Despite challenges, India may become semiconductor hub in the long run
Must build supportive ecosystem that is free from red tape and bureaucratic over-reach
The announcement that the much-vaunted joint venture between Foxconn of Taiwan and Vedanta for setting up a $19.5 billion semi-conductor facility has been called off caused concern initially as it appeared to be a setback for India’s ambitions of entering this high technology sector. A closer look at the statements of the two companies as well as a study of the joint venture’s background brings one to the conclusion that perhaps this decision was for the best in the long run.
One reason is that both partners lacked experience in chip manufacturing and were relying on the technology and expertise of a collaborator. There was therefore considerable uneasiness on both sides regarding the competence to deal with such a high technology industry. Reportedly, there seems to be a “cultural” gap between the two companies, since the Taiwanese concern is an electronics manufacturer. Vedanta is basically a natural resources conglomerate that has never dealt with technology issues. These differences inevitably led to some dissonance in the joint venture.
It was therefore wiser to have dissolved the partnership before launching the project rather than to have had differences during its implementation.
This is surely a blow to the India Semiconductor Mission (ISM), but it should not be viewed as a major impediment to the long term plans for developing chip manufacturing facilities in the country. It must be recognised that it takes decades to create an ecosystem for manufacturing chips in various stages. Taiwan, which is the biggest manufacturer of these high technology products, took 30 to 40 years to establish such facilities.
Besides, investment in semiconductors entails setting up production units for five to six different stages of manufacturing. In this context one must refer to the disappointment expressed by some experts over the announcement that USA-based Micron has decided to set up an assembly and packaging unit in Gujarat with an investment of $825 million. The view is that this is merely an assembly unit. But India is virgin territory as far as semiconductors are concerned so the first step is bound to be in the area of assembly units.
A comparison can be made to the mobile phones sector, which started off as merely a conglomeration of assembly units, putting together components brought in as CKD (completely knocked down) kits from many countries. Now the scenario has changed completely as many components are being produced in India. The percentage of units carrying out only assembly has thus fallen drastically.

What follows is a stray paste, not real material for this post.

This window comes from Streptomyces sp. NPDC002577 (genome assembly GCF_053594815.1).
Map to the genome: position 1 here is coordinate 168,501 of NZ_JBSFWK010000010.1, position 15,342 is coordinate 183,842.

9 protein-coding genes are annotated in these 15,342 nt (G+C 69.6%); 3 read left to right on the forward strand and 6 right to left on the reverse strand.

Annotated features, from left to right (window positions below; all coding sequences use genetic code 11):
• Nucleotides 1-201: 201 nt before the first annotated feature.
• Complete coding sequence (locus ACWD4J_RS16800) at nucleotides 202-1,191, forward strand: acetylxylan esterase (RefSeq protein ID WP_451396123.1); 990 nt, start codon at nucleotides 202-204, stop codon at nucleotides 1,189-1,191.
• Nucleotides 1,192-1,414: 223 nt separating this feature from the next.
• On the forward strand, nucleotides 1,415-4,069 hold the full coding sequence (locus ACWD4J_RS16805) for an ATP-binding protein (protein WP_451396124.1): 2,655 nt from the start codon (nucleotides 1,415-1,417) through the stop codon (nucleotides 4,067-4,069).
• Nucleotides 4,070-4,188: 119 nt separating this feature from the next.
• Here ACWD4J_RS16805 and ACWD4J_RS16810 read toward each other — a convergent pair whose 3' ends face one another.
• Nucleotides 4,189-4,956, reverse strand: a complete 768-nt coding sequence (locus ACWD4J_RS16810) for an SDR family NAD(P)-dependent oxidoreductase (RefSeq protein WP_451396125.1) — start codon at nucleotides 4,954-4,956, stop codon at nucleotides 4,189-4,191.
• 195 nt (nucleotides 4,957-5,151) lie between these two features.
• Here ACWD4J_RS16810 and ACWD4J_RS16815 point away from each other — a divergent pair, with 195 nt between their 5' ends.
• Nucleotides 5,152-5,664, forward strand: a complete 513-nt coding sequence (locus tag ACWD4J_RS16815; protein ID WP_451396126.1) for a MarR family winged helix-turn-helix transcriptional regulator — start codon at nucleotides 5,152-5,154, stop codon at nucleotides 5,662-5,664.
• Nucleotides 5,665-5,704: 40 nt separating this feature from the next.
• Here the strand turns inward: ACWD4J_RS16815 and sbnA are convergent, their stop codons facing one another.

As for Foxconn and Vedanta, both have declared continued interest in the semi-conductor space in this country and are reported to be scouting for new partners. Even if neither is able to come up with viable proposals immediately, several other companies, especially from the U.S, are looking to invest in semi-conductor facilities here.
There are two major incentives. The first is government subsidies, which are attractive and have even invited critical comment from Opposition parties. Such criticism is unwarranted since substantial lures are needed to attract foreign investors, who may otherwise opt to shift to other countries. This is especially since semi-conductors are a completely new vista for India. The incentives are also justified in order to become part of the global supply chain of semi-conductors. And this, in turn, is crucial for India to remain a major player in the world of high tech.
The second incentive is the tacit support being given by the U.S. government, building on its newfound partnership with India. The decision to transfer technology for jet engines and the go ahead to joint production has sent a clear signal to American corporates about the viability of investments here. With the U.S. being the leading hub for high technology, especially in the area of semi-conductors, it is important to ensure that companies from that country feel there is a supportive environment for such projects here.
The failure of the Foxconn-Vedanta venture should thus be seen as merely a hiccup in the road towards creating an environment for manufacturing these high technology chips.
There are, as mentioned earlier, many stages in their manufacture, which is the reason why typically semi-conductors are produced through global supply chains that extend over several countries. It will take many years for similar facilities to be set up here.
On the plus side, there are already several proposals reported to be in the pipeline. Whether these actually fructify into manufacturing plants or whether some of these fail to get implemented will be known in the coming days. What is important right now is to ensure that the incentives under ISM are attractive enough to lure world leaders in the semi-conductor field to invest in this country. It is equally important to have a supportive ecosystem so that the projects are not bogged down by red tape or bureaucratic over-reach.
If that is possible, then it is quite likely that India may become a hub for semi-conductor manufacturing in the long run.